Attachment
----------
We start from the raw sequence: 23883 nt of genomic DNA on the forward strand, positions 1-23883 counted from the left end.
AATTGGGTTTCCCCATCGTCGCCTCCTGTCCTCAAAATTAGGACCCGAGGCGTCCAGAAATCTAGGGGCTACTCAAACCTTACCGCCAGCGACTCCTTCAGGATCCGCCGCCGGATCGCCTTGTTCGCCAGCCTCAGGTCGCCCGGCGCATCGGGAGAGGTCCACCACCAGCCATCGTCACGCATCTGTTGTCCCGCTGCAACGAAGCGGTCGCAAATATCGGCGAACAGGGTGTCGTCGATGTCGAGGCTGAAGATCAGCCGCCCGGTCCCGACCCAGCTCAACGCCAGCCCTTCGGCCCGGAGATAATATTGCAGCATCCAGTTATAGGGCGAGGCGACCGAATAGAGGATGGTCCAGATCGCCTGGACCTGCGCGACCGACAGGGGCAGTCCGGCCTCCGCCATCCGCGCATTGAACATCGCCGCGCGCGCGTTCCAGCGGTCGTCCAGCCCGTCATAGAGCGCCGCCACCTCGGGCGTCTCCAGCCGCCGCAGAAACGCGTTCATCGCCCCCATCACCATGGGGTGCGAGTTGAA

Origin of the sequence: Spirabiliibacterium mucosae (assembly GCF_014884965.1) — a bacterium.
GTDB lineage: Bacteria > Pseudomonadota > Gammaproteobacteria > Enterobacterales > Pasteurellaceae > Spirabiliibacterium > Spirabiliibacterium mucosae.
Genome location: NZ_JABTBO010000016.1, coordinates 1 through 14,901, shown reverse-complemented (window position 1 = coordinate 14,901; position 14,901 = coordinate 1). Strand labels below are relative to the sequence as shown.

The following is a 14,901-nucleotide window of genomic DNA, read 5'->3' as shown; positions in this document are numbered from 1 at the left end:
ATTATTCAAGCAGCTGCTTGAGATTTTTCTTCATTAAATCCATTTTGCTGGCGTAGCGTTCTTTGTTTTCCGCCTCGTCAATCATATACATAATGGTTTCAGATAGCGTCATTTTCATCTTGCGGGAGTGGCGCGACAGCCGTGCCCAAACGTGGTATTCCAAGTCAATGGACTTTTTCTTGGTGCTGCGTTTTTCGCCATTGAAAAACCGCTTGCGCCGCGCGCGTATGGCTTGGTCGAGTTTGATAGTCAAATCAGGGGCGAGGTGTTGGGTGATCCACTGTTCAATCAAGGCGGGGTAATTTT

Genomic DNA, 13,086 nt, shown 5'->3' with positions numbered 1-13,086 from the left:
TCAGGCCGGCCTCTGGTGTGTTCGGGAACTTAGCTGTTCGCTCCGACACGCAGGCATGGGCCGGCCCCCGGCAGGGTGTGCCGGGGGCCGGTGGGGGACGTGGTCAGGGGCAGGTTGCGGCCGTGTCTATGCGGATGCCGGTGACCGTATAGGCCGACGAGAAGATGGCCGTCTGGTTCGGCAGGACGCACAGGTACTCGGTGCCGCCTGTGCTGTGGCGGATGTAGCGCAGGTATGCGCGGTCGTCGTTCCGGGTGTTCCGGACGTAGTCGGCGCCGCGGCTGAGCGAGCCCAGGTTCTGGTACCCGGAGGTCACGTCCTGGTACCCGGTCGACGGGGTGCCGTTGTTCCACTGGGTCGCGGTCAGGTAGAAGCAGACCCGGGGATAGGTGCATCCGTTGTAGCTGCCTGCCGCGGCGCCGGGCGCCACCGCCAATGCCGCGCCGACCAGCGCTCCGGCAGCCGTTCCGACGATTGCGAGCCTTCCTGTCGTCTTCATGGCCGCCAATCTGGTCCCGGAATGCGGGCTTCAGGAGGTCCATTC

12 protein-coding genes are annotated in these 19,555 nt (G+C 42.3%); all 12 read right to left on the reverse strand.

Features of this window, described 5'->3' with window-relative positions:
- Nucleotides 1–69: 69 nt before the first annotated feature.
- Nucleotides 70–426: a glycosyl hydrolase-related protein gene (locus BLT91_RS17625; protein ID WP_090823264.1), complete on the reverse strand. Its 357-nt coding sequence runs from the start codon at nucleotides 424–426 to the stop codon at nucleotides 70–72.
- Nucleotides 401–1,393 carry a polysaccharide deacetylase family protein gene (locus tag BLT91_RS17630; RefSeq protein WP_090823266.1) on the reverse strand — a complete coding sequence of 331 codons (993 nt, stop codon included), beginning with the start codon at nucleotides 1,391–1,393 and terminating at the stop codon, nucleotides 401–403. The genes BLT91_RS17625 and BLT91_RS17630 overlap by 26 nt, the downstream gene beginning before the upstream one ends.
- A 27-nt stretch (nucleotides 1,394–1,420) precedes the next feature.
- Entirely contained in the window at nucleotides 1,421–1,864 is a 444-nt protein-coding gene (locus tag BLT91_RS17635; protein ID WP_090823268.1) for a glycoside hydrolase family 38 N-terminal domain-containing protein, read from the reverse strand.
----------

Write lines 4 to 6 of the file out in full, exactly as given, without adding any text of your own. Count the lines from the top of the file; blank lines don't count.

GTDB lineage: Bacteria > Pseudomonadota > Gammaproteobacteria > Enterobacterales > Pasteurellaceae > Spirabiliibacterium > Spirabiliibacterium mucosae.
Genome location: NZ_JABTBO010000016.1, coordinates 1 through 14,901, shown reverse-complemented (window position 1 = coordinate 14,901; position 14,901 = coordinate 1). Strand labels below are relative to the sequence as shown.

The following is a 14,901-nucleotide window of genomic DNA, read 5'->3' as shown; positions in this document are numbered from 1 at the left end: